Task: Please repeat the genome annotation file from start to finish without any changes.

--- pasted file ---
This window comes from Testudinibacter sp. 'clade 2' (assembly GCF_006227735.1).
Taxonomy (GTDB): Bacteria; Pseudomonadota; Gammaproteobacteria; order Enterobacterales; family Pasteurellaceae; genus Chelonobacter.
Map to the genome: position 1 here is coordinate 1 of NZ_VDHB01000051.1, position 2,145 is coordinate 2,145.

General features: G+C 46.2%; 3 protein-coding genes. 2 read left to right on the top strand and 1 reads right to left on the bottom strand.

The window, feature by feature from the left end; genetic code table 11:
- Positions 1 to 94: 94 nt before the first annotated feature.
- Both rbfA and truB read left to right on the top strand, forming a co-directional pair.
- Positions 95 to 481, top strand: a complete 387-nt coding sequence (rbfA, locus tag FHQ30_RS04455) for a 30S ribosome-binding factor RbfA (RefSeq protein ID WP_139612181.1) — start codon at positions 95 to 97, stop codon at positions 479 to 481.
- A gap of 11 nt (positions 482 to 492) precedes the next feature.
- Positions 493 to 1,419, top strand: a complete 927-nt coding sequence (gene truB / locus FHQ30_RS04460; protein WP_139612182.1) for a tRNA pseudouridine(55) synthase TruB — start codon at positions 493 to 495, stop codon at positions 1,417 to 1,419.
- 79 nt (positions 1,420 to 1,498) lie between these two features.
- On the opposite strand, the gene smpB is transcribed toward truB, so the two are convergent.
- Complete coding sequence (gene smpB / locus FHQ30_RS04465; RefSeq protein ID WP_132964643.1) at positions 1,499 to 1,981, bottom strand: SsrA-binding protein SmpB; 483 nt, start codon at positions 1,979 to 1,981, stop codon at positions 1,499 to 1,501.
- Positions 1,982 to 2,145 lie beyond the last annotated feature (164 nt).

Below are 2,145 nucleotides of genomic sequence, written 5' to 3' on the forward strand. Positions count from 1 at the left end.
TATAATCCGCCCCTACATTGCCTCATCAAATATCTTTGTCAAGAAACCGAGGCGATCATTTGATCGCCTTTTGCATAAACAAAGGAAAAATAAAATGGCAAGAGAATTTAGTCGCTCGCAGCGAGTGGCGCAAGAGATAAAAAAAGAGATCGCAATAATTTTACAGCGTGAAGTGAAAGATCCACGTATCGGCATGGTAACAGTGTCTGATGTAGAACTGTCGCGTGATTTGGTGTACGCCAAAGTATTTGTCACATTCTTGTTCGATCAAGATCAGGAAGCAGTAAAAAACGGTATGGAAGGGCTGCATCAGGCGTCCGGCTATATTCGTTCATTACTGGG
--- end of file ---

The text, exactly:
This window comes from Testudinibacter sp. 'clade 2' (assembly GCF_006227735.1).
Taxonomy (GTDB): Bacteria; Pseudomonadota; Gammaproteobacteria; order Enterobacterales; family Pasteurellaceae; genus Chelonobacter.
Map to the genome: position 1 here is coordinate 1 of NZ_VDHB01000051.1, position 2,145 is coordinate 2,145.

General features: G+C 46.2%; 3 protein-coding genes. 2 read left to right on the top strand and 1 reads right to left on the bottom strand.

The window, feature by feature from the left end; genetic code table 11:
- Positions 1 to 94: 94 nt before the first annotated feature.
- Both rbfA and truB read left to right on the top strand, forming a co-directional pair.
- Positions 95 to 481, top strand: a complete 387-nt coding sequence (rbfA, locus tag FHQ30_RS04455) for a 30S ribosome-binding factor RbfA (RefSeq protein ID WP_139612181.1) — start codon at positions 95 to 97, stop codon at positions 479 to 481.
- A gap of 11 nt (positions 482 to 492) precedes the next feature.
- Positions 493 to 1,419, top strand: a complete 927-nt coding sequence (gene truB / locus FHQ30_RS04460; protein WP_139612182.1) for a tRNA pseudouridine(55) synthase TruB — start codon at positions 493 to 495, stop codon at positions 1,417 to 1,419.
- 79 nt (positions 1,420 to 1,498) lie between these two features.
- On the opposite strand, the gene smpB is transcribed toward truB, so the two are convergent.
- Complete coding sequence (gene smpB / locus FHQ30_RS04465; RefSeq protein ID WP_132964643.1) at positions 1,499 to 1,981, bottom strand: SsrA-binding protein SmpB; 483 nt, start codon at positions 1,979 to 1,981, stop codon at positions 1,499 to 1,501.
- Positions 1,982 to 2,145 lie beyond the last annotated feature (164 nt).

Below are 2,145 nucleotides of genomic sequence, written 5' to 3' on the forward strand. Positions count from 1 at the left end.
TATAATCCGCCCCTACATTGCCTCATCAAATATCTTTGTCAAGAAACCGAGGCGATCATTTGATCGCCTTTTGCATAAACAAAGGAAAAATAAAATGGCAAGAGAATTTAGTCGCTCGCAGCGAGTGGCGCAAGAGATAAAAAAAGAGATCGCAATAATTTTACAGCGTGAAGTGAAAGATCCACGTATCGGCATGGTAACAGTGTCTGATGTAGAACTGTCGCGTGATTTGGTGTACGCCAAAGTATTTGTCACATTCTTGTTCGATCAAGATCAGGAAGCAGTAAAAAACGGTATGGAAGGGCTGCATCAGGCGTCCGGCTATATTCGTTCATTACTGGG